[time-nuts] Sub-ps delay line

Scott Stobbe scott.j.stobbe at gmail.com
Tue Feb 7 12:21:43 EST 2017

I would also advise you take a look at how well you can maintain your
system impedance, say 50 Ohms. For example, I have seen about 100's ps
phase difference on a 10 MHz reference, using one BNC female-female coupler
versus another, a small part is due to TOF, but most of that is due to
subtle differences in the impedance of each coupler, thus by causing
reflections. The same is true for one cable versus another.

On Tue, Feb 7, 2017 at 11:13 AM, Mattia Rizzi <mattia.rizzi at gmail.com>

> Hello,
> I'm looking/designing a sub-ps delay line with very high stability.
> Basically it has microwave requirements on phase matching.
> The main features that such delay line should have are:
> - sub-ps resolution and about 1 ns range
> - High stability, must not drift more than 2ps/year, preferably 1ps/year
> - Temperature coefficient (tempco) below 1 ps/celsius
> - Low phase noise floor, target random jitter below 100 fs RSM from 100Hz
> to 1MHz.
> - flicker noise below -90dBc at 1Hz (100MHz carrier)
> - cheap (below 50 euros) and PCB integrable
> - optional: autocalibration or a way to check calibration health over time
> (checking the oscillation frequency of the delay line connected as loop?)
> Operating conditions: The delay line will be used for RF distribution,
> where the clock signals (100-200MHz) must stay in +/- 10 ps error window.
> Since timing jitter (wander) is 1.6ps RMS, the delay line must be very
> accurate, with maximum of +/- 3ps of delay uncertainty. The delay line is
> used to phase-match the  clock outputs at factory, hence will not be
> anymore modified (or for only fine corrections, tens of picoseconds). The
> factory calibration compensates for the delay line and PCB
> process/production variations. The boards will operate at almost same
> temperature and humidity levels over years of continuous running.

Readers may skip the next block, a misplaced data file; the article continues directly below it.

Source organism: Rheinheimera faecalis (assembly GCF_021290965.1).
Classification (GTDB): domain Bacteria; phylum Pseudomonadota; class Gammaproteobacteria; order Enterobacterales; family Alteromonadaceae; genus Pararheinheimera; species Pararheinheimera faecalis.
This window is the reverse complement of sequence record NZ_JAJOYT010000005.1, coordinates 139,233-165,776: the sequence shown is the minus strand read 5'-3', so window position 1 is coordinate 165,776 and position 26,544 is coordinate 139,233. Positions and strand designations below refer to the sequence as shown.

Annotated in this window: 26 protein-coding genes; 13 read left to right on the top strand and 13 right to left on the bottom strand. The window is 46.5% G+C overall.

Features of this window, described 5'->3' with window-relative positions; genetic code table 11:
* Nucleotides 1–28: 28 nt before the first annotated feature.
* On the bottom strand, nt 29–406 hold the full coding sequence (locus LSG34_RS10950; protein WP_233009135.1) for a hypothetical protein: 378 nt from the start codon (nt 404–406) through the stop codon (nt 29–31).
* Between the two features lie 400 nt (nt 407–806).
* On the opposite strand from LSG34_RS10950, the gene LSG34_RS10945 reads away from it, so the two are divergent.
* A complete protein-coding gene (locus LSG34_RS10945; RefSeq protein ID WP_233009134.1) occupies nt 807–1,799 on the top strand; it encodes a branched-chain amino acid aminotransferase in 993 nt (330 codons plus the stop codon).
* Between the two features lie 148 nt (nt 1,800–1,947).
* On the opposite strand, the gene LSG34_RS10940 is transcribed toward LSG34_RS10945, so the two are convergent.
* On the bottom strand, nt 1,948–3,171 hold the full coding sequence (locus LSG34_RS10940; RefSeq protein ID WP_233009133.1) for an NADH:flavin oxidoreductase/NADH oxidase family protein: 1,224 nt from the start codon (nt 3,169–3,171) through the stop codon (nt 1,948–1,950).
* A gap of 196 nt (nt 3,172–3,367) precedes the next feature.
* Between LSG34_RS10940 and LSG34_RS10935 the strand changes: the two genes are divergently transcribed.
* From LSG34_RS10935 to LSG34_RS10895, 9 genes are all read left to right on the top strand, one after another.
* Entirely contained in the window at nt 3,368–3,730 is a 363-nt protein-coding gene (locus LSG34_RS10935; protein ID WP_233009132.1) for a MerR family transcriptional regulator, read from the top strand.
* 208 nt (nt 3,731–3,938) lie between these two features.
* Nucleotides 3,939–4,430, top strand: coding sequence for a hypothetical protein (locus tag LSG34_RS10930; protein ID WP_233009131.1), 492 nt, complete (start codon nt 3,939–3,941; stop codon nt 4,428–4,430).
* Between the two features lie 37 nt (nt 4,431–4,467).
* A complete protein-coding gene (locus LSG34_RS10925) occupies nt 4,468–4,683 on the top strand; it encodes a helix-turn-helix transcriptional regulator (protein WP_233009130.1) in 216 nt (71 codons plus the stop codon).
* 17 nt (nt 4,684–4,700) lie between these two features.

> Circuit constrains: The delay line is fed with an AC-coupled LVPECL clock
> output (only P output used) and should provides a single-ended AC clock
> output signal.
> Indeed, no commercial chip fits into these requirements.
> My idea is to use an RC filter to delay the input clock signal and then to
> restore the clock edges with a LTC6957-1 (LVPECL outputs).
> The RC filter would be realized using a varactor (Skyworks SMVA1470-004LF)
> and a 16-bit DAC to control the voltage bias (+ stable voltage reference).
> I already checked the values, and sub-ps resolution seems easily
> achievable. The solution requires a factory calibration due to the
> non-linear behavior of the varactor, but since I only need small
> adjustments, this is not a problem.
> The problem is to guarantee the calibration over years of operation.
> Since a femtofarad parasitic capacitance can change the delay, I already
> thought about protecting the delay line with some kind of resin (Epoxy?)
> and/or a RF cage to protect it from dirt and moisture.
> One of the issue is aging. I derived a typical varactor aging from VCTCXO
> oscillators (no varactor manufacturer knows the effects of aging on its
> products, apparently) and it's still good. But the aging of LTC6957 is not
> known.
> Is the PCB fabrication using microwave requirements on the dielectric fine?
> Based on your experience, do you think that such delay line can respect the
> requirements listed above, especially stability?
> Am I missing something?
> Thank you!
> cheers,
> Mattia Rizzi
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